Wood has become something of a tech industry oracle for retail investors thanks to her early and aggressive bets on disruptive technologies like EVs, and Tesla has traditionally been her top holding.
On Monday, however, the ARK Invest firm she manages as CEO and chief investment officer revealed it had sold 15,862 shares in Musk’s company, worth about $12.7 million, while buying 158,157 shares in GM for nearly $6.1 million, among other portfolio adjustments.
While Wood occasionally takes profits on Tesla, also to ensure the fund doesn’t become too top-heavy from the trillion-dollar megacap, the move is striking as even a high-quality name like Tesla has found itself in a slump owing to Musk’s planned acquisition of Twitter.
Speechless. ARK sold TESLA and bought GM.
Screenshot will follow. pic.twitter.com/mLEZ4oBP0B
— 💖 T≡SLA Boomer Mama💙💛 (@MmeAlexandraS) May 10, 2022
Moreover, ARK Invest itself released research last month that included an extremely bullish price target of $4,600 per share for Tesla in 2026—hardly a signal to markets Wood might shift some of her portfolio toward an incumbent like General Motors.
“Hell has officially frozen over,” tweeted Stanphyl Capital fund manager Mark Spiegel, one of the fiercest critics of both Tesla and Wood.
Wood however didn’t buy shares in GM because of its exposure to the growing EV market.
The company has in fact been heavily mocked by Tesla fans for selling just 483 electric vehicles in its domestic U.S. market over a six-month period through the end of March.
In fact, GM shares were added not to the flagship ARK Innovation ETF, but to her ARK Autonomous Technology and Robotics ETF. That’s because the Detroit carmaker is at the forefront of robotaxi development thanks to its 80% stake in Cruise.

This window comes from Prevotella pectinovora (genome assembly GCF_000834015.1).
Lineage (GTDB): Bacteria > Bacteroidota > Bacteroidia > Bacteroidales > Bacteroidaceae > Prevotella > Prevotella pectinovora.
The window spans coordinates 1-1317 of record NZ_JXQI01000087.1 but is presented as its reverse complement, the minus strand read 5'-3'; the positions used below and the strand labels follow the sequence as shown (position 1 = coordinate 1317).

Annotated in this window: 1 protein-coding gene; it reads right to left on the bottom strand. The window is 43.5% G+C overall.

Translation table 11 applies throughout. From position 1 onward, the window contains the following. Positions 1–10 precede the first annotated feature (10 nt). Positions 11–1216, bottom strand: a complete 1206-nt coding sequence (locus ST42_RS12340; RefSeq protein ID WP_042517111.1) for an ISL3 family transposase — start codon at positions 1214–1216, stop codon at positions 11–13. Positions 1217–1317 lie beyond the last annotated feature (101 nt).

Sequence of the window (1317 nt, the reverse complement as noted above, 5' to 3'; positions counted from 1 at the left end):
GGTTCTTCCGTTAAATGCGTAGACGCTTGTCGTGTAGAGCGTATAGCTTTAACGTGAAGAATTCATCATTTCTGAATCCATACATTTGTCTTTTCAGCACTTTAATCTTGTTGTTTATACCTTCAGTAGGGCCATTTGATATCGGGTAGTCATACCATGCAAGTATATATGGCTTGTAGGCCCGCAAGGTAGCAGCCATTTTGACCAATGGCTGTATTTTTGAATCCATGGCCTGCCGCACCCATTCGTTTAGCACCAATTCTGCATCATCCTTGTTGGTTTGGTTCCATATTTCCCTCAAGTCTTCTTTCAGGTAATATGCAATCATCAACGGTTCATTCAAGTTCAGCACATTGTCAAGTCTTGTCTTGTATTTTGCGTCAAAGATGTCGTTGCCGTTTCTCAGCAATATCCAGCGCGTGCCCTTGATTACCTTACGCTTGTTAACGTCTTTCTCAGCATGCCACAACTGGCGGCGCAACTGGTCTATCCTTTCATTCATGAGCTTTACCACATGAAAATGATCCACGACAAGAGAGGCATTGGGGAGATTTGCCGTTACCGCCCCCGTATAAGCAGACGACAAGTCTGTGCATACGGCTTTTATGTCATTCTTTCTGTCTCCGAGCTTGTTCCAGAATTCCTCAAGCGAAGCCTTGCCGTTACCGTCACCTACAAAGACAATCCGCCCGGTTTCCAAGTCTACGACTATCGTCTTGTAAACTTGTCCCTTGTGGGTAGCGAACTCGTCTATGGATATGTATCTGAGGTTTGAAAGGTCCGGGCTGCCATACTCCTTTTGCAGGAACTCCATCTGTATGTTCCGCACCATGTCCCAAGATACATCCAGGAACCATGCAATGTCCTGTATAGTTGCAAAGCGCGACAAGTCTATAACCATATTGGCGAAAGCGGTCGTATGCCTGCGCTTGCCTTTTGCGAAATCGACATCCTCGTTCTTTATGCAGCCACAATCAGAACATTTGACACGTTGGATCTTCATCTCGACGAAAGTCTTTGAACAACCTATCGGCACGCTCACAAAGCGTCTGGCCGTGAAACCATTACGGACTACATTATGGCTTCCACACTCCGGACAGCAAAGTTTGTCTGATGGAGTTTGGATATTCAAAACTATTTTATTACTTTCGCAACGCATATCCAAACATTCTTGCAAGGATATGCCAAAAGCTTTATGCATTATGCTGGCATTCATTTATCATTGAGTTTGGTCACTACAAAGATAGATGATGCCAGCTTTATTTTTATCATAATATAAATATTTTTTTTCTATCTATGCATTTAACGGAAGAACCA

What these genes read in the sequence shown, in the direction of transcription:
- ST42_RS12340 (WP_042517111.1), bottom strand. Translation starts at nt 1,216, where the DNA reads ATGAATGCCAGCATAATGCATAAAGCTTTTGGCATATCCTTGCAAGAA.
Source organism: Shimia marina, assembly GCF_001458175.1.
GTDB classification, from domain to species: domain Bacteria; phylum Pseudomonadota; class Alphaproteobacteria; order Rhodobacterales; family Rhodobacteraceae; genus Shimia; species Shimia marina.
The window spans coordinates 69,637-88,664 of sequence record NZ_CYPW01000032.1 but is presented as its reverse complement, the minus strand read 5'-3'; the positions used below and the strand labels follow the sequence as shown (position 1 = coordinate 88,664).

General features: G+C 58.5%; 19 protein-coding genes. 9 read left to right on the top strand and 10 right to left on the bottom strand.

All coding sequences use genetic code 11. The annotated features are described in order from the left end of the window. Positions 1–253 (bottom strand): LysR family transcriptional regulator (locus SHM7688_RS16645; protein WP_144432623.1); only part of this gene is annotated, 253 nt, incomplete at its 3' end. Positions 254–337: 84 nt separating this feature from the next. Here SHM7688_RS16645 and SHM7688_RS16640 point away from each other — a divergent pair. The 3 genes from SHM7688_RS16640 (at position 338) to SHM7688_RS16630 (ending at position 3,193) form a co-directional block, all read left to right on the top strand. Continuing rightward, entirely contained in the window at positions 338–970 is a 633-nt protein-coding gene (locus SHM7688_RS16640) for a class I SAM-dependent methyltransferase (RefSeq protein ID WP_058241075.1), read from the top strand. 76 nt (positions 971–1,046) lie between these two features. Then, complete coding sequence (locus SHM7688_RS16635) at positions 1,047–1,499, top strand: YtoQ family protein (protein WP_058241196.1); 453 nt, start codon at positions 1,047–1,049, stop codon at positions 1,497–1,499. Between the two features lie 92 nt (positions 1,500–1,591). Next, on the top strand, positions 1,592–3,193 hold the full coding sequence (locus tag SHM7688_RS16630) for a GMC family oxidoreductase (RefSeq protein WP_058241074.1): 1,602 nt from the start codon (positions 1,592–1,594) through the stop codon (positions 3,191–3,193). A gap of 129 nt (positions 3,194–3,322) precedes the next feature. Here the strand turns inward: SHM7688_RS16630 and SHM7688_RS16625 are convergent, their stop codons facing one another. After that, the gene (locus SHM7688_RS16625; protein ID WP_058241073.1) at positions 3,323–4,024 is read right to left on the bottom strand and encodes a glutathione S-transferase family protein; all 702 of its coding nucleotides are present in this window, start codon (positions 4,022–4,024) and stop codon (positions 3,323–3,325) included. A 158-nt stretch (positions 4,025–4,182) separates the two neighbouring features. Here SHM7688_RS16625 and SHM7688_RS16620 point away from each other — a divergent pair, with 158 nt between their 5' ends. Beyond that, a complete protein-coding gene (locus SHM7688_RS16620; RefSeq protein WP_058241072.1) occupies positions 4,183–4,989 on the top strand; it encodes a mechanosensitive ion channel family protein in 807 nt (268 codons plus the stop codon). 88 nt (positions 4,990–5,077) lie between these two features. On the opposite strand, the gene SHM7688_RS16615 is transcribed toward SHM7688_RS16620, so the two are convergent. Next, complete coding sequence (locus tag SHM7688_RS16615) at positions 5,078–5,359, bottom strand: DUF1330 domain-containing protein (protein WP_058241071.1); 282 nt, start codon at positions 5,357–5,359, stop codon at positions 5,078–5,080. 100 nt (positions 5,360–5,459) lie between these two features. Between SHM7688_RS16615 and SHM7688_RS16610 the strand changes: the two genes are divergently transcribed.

Session for Cathie rn pic.twitter.com/zkEWkR4RFy
— The Market Dog (@TheMarketDog) May 9, 2022
Wood however continues to concentrate some of the highest risk, highest return stocks in one portfolio, undeterred by market weakness.
‘Deep value territory’
In December she claimed that some of her favorite names, such as telemedicine service provider Teladoc, were poised for an eventual rebound after recent routs.
“Innovation stocks are not in a bubble: We believe they are in deep value territory,” she wrote at the time.
Unfortunately for Wood, an inflation-fighting Federal Reserve has for the moment proved otherwise. Its aggressive preparations for a tightening cycle have turned out to be kryptonite for growth-stock–heavy funds like her own.
On top of the Fed poisoning über-bullish market sentiment on Wall Street, her reputation for stock picking has also suffered despite her long-term conviction in Tesla.
Cathie Wood’s famed market-beating return has disappeared: From inception, Ark Innovation ETF has still grown to $41 from $20.12 in the last week of Oct. 2014 when it launched – a gain of ~122%. But S&P 500 had a total return of 128% over the same period. https://t.co/3HY28Tz0KC pic.twitter.com/vrI4epQFkL
— Holger Zschaepitz (@Schuldensuehner) May 10, 2022
In the run-up to Teladoc’s Q1 results, she added to her position in the company, which already counted her as its largest investor.
The bet blew up in her face when the stock promptly lost half its value. The company revealed a larger than expected quarterly loss after effectively admitting it had overpaid $6.6 billion for the takeover of Livongo.
As a result, ARK Innovation is trading at levels not seen since the March 2020 lows when the pandemic first erupted. Currently it’s trading down 5% on Tuesday.
A deeply religious Christian known for her close friendship with Bill Hwang, Wood recently revealed she had founded ARK Invest with the help of the convicted Archegos hedge fund manager.
This story was originally featured on Fortune.com